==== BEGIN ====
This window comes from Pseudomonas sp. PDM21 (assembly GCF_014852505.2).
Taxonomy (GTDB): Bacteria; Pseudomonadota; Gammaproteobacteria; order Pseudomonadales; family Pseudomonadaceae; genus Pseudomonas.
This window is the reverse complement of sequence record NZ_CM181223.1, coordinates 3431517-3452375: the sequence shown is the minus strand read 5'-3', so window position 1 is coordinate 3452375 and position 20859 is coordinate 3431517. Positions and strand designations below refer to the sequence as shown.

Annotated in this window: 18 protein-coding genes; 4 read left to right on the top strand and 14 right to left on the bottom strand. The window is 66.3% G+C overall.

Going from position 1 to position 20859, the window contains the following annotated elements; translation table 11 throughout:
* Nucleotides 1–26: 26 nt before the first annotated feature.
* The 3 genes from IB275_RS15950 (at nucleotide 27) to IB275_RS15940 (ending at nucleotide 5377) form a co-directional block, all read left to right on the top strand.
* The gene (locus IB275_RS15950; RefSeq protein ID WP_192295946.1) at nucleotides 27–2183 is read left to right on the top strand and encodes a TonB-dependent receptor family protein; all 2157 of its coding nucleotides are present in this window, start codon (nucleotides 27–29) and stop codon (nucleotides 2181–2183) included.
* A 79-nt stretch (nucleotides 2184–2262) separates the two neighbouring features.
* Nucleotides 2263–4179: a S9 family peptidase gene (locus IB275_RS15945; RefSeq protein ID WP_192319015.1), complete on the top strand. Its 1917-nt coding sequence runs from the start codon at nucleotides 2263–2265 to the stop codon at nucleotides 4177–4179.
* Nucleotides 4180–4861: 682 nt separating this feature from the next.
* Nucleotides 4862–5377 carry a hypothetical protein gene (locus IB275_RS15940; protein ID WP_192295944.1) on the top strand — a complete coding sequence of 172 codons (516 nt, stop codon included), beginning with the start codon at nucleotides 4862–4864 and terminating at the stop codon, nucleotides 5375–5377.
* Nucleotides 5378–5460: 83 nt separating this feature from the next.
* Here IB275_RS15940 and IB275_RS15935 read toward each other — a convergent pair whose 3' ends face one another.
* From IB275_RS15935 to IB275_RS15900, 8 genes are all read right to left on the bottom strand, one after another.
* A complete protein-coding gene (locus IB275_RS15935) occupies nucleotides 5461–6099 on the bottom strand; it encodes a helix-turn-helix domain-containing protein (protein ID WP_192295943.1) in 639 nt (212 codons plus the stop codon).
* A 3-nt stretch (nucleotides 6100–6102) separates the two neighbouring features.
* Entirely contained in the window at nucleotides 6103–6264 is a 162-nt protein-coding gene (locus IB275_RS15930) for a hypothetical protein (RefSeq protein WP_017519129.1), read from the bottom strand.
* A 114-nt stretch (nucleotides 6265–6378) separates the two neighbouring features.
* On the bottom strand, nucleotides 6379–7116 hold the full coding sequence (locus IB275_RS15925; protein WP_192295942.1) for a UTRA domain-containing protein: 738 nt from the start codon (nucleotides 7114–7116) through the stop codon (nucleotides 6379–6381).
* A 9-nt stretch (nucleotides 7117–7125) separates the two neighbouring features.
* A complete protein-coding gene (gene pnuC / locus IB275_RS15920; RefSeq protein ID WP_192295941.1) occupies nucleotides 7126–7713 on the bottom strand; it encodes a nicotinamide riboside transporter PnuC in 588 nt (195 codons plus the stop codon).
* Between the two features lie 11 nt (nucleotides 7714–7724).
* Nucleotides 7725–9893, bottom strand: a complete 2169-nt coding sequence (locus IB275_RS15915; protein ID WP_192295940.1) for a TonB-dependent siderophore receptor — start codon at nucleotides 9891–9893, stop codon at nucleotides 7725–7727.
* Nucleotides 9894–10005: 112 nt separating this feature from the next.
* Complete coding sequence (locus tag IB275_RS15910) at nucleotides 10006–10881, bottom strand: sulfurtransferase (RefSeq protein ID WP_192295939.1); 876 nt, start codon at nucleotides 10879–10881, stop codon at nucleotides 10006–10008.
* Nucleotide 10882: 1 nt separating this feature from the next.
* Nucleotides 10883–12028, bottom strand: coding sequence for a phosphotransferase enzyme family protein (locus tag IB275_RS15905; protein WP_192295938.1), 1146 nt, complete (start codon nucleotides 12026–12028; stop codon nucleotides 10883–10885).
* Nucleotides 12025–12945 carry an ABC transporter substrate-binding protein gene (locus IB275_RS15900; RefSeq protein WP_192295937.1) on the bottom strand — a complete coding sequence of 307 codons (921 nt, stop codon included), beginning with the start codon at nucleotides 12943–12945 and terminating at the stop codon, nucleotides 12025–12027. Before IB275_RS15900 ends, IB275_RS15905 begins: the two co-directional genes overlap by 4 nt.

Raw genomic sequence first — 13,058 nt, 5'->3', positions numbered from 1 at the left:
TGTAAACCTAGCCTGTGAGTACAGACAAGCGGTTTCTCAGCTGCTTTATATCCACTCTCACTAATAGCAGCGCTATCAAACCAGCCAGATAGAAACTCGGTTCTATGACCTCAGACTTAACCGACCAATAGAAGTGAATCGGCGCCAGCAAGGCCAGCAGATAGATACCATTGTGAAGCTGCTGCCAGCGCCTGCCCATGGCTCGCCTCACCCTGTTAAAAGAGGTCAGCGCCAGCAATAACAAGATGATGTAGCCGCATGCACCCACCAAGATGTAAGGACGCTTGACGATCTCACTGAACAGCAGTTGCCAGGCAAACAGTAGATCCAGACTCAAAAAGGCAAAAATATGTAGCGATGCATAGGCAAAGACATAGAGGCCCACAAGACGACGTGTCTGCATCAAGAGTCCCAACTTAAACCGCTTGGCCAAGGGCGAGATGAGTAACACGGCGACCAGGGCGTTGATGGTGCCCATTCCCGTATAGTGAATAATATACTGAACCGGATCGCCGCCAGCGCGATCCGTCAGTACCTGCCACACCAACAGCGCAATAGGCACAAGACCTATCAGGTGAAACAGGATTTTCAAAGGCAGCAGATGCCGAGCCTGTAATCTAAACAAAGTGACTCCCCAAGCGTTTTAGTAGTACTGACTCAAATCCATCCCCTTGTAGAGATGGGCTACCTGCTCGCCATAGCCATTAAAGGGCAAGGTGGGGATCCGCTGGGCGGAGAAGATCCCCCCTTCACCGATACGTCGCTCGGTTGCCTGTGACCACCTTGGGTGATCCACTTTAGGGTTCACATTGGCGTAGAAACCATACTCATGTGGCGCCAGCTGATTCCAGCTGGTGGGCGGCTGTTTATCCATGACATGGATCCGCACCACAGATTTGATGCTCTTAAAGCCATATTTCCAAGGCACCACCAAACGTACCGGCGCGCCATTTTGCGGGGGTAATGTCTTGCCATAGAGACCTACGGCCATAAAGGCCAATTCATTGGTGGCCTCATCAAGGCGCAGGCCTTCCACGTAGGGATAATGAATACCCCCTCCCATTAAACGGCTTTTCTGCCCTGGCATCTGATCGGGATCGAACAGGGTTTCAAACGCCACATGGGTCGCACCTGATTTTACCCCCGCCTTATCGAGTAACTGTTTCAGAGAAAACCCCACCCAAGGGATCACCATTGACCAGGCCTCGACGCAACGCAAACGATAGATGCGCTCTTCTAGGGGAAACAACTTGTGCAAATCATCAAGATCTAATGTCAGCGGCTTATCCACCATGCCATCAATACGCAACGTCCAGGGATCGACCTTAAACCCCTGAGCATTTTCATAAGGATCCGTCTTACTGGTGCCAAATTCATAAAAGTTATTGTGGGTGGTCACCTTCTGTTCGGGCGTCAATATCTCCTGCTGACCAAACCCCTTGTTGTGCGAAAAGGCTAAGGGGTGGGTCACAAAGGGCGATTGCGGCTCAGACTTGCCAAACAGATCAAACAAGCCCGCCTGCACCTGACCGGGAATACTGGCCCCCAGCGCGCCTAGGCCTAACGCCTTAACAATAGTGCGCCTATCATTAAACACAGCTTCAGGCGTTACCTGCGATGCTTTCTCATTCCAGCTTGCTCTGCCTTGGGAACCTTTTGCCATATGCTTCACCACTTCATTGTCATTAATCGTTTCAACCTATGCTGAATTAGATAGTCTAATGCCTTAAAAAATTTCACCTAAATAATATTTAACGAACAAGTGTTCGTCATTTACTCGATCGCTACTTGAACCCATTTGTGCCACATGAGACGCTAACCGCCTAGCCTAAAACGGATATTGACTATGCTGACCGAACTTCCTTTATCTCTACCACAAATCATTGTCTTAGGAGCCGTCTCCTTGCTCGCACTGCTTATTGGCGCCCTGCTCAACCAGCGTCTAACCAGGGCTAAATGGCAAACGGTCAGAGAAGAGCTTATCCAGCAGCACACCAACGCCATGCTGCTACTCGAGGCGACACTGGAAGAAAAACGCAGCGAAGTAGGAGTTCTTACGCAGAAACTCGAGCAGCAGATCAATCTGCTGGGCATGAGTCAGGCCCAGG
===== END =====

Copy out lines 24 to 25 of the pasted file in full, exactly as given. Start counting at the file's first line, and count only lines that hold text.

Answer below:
* Nucleotides 7725–9893, bottom strand: a complete 2169-nt coding sequence (locus IB275_RS15915; protein ID WP_192295940.1) for a TonB-dependent siderophore receptor — start codon at nucleotides 9891–9893, stop codon at nucleotides 7725–7727.
* Nucleotides 9894–10005: 112 nt separating this feature from the next.